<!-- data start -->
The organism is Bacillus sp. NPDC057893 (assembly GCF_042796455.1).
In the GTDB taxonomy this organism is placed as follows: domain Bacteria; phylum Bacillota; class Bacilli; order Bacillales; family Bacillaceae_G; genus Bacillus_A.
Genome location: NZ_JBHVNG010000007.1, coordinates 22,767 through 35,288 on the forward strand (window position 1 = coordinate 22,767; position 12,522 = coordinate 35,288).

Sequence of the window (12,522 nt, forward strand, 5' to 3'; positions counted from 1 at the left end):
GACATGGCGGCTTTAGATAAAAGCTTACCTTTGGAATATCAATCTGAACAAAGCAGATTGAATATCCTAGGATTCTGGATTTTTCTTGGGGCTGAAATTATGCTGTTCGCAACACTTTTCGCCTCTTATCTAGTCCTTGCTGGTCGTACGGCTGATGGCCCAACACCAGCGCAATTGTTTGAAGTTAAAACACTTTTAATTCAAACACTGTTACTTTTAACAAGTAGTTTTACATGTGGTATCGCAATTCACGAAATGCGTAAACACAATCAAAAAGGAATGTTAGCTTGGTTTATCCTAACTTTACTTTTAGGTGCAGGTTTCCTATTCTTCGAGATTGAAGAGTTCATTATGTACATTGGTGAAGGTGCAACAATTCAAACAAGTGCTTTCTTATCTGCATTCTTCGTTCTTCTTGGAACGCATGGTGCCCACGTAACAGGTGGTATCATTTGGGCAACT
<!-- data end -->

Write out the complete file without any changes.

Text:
The organism is Bacillus sp. NPDC057893 (assembly GCF_042796455.1).
In the GTDB taxonomy this organism is placed as follows: domain Bacteria; phylum Bacillota; class Bacilli; order Bacillales; family Bacillaceae_G; genus Bacillus_A.
Genome location: NZ_JBHVNG010000007.1, coordinates 22,767 through 35,288 on the forward strand (window position 1 = coordinate 22,767; position 12,522 = coordinate 35,288).

Sequence of the window (12,522 nt, forward strand, 5' to 3'; positions counted from 1 at the left end):
GACATGGCGGCTTTAGATAAAAGCTTACCTTTGGAATATCAATCTGAACAAAGCAGATTGAATATCCTAGGATTCTGGATTTTTCTTGGGGCTGAAATTATGCTGTTCGCAACACTTTTCGCCTCTTATCTAGTCCTTGCTGGTCGTACGGCTGATGGCCCAACACCAGCGCAATTGTTTGAAGTTAAAACACTTTTAATTCAAACACTGTTACTTTTAACAAGTAGTTTTACATGTGGTATCGCAATTCACGAAATGCGTAAACACAATCAAAAAGGAATGTTAGCTTGGTTTATCCTAACTTTACTTTTAGGTGCAGGTTTCCTATTCTTCGAGATTGAAGAGTTCATTATGTACATTGGTGAAGGTGCAACAATTCAAACAAGTGCTTTCTTATCTGCATTCTTCGTTCTTCTTGGAACGCATGGTGCCCACGTAACAGGTGGTATCATTTGGGCAACT